How Words Work- Frege, Hobbes, Mill

How Words Work- Frege, Hobbes, Mill

  • Submitted By: lofilady
  • Date Submitted: 01/21/2009 8:28 AM
  • Category: Philosophy
  • Words: 2155
  • Page: 9
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How Words Work: Comp Test

1) Why does Hobbes contend that “a common name is called a universal, because it is the name of a number of things taken individually, and not because it is the name of them all taken together collectively”?

A common name is a general name, a universal. Hobbes’ example of such a name is ‘human’, but what does this name, ‘human’, refer to? It refers to a category of all the things that contain the properties of human, a name “common to a number of things”#, a set of all the things we call human.
We encounter something and call it ‘human’. We do it again and again, building a class named ‘human’. This class is therefore the reference of the common name. We add together all the instances in which we have called something ‘human’ and we have a ‘human set’.
Hobbes provides us the example ‘hot’ things, e.g. radiator, fire, bath. These are all quite different things but we can move beyond the specifics to find a ‘pure’ property that unites them: in this instance - heat. If we take away every instance in the set Hobbes says we are left with nothing. This is to be contrasted with Plato who would claim that the radiator/fire/bath is hot because it ‘participates’ in heat, and if we take away every instance in the set we are left with heat. Hobbes sees this movement from concrete to abstraction as a mistake: it is a mistake to see our abstractions as real.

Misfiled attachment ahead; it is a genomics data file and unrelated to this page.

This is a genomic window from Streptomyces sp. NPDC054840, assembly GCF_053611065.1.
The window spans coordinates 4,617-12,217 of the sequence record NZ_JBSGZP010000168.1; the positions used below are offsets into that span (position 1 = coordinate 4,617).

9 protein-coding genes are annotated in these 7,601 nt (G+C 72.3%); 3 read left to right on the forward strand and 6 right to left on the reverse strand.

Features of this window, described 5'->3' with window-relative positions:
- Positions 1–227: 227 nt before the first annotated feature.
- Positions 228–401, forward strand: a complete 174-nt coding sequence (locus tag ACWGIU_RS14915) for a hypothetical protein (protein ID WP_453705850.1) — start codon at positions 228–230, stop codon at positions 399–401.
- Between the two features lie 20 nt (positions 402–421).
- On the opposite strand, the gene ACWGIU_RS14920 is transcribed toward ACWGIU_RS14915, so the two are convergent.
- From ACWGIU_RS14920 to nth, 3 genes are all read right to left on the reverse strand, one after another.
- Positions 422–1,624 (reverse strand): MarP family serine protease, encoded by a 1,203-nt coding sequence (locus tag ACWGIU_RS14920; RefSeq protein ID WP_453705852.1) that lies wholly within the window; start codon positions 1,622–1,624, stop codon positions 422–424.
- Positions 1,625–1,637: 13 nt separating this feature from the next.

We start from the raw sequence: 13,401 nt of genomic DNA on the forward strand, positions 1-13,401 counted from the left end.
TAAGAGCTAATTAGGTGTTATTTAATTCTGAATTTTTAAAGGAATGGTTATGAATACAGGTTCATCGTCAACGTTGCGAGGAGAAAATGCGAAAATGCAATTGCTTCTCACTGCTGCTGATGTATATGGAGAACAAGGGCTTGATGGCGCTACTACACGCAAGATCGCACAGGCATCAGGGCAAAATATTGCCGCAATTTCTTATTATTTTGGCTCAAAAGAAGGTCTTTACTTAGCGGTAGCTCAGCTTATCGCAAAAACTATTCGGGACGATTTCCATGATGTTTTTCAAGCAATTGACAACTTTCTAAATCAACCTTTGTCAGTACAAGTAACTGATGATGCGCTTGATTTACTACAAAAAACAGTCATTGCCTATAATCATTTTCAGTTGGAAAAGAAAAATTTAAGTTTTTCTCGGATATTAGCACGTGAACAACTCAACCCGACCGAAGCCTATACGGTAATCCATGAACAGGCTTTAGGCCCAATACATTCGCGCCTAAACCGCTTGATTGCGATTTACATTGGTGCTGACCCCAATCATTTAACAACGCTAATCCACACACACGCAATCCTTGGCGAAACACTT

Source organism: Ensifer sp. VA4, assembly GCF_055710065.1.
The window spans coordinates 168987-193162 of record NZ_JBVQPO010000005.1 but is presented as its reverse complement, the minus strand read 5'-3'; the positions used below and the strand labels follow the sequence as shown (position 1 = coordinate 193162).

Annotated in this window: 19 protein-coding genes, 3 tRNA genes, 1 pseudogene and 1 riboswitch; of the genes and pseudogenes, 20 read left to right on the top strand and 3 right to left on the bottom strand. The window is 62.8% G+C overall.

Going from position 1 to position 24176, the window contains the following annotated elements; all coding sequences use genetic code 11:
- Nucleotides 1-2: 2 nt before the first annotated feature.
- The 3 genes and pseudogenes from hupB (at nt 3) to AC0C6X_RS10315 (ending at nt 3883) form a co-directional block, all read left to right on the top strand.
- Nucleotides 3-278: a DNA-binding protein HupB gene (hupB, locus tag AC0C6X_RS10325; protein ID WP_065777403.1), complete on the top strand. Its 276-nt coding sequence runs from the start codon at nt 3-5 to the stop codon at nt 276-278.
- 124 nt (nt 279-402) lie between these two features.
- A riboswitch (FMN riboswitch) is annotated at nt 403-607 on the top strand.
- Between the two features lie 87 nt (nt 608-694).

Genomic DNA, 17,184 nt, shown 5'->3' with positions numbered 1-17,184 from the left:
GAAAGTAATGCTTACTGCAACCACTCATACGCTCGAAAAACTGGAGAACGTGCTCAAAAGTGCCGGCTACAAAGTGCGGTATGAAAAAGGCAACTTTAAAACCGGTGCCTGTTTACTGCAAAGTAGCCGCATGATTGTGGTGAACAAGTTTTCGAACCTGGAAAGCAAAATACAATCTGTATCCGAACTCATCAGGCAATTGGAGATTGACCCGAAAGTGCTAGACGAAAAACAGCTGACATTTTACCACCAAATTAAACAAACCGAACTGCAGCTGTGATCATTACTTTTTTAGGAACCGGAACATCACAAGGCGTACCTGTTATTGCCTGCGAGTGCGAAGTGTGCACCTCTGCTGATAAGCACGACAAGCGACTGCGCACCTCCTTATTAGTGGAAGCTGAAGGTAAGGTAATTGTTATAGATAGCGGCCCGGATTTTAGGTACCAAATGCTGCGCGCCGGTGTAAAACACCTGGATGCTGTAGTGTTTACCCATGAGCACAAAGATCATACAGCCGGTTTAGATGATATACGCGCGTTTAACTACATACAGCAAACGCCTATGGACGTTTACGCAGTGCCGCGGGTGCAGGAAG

It is obviously convenient to arrange and order things for efficiency, but we must be careful about thinking that how we order things is how they actually are. For example, when we go to the record shop the records are arranged for ease of access, e.g. albums, singles, folk, hip hop, rock, pop. But just because we classify music this way it doesn’t mean that in the world there is a pure thing called hip hop. Hobbes wants to illustrate that whilst abstractions are useful, they are not how the world really is.

2) Why does Hobbes contend that “truth is...

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